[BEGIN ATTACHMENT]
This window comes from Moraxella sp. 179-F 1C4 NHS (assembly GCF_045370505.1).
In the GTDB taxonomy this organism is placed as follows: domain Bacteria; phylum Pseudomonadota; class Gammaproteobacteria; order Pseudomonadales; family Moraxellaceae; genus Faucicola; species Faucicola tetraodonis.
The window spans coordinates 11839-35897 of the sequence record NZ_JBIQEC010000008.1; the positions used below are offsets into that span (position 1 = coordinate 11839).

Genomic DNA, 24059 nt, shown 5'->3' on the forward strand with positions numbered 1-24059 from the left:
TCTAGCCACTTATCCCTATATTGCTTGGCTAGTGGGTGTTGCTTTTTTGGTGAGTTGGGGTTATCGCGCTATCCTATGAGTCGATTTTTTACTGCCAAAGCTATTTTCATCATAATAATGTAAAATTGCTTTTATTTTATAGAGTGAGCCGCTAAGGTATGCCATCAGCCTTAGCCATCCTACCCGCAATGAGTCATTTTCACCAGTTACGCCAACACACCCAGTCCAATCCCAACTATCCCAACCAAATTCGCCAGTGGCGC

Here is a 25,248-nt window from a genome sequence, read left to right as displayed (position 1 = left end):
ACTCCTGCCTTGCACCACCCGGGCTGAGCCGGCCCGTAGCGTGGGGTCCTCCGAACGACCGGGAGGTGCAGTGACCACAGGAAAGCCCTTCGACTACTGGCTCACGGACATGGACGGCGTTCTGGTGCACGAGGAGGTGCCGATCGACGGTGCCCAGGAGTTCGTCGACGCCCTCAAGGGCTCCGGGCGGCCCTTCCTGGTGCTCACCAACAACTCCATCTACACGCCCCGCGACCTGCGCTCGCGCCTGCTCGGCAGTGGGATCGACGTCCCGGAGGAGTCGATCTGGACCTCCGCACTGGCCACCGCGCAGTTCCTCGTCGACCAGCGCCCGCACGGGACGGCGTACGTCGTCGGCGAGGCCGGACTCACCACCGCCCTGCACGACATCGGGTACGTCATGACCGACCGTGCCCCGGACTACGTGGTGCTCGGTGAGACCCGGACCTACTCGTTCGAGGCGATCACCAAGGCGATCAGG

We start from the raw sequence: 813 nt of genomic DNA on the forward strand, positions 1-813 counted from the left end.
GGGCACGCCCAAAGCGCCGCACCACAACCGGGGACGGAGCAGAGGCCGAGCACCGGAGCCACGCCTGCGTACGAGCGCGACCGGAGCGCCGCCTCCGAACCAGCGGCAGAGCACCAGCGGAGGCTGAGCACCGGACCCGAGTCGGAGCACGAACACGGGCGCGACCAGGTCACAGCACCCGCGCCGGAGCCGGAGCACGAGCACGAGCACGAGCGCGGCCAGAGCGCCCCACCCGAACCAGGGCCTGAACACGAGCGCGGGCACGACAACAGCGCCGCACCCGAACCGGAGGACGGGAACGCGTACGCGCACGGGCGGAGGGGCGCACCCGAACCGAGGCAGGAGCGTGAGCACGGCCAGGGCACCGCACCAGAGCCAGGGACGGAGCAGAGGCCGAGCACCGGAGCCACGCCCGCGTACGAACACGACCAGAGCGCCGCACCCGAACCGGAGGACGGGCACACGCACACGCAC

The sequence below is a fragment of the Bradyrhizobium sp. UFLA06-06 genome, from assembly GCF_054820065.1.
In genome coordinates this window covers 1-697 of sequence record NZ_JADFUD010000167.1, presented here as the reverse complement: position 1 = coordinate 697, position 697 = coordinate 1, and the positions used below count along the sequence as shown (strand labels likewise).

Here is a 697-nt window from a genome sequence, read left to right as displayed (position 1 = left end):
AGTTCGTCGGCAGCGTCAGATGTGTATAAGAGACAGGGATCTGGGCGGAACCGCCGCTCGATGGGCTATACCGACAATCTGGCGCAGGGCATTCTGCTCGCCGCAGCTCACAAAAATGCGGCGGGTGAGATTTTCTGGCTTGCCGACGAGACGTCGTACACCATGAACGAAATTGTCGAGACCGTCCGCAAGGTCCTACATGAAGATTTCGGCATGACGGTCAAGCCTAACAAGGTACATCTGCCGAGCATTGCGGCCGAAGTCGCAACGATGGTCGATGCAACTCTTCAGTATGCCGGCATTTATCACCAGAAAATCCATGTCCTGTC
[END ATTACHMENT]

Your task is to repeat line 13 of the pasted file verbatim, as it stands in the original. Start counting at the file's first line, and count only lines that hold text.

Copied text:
AGTTCGTCGGCAGCGTCAGATGTGTATAAGAGACAGGGATCTGGGCGGAACCGCCGCTCGATGGGCTATACCGACAATCTGGCGCAGGGCATTCTGCTCGCCGCAGCTCACAAAAATGCGGCGGGTGAGATTTTCTGGCTTGCCGACGAGACGTCGTACACCATGAACGAAATTGTCGAGACCGTCCGCAAGGTCCTACATGAAGATTTCGGCATGACGGTCAAGCCTAACAAGGTACATCTGCCGAGCATTGCGGCCGAAGTCGCAACGATGGTCGATGCAACTCTTCAGTATGCCGGCATTTATCACCAGAAAATCCATGTCCTGTC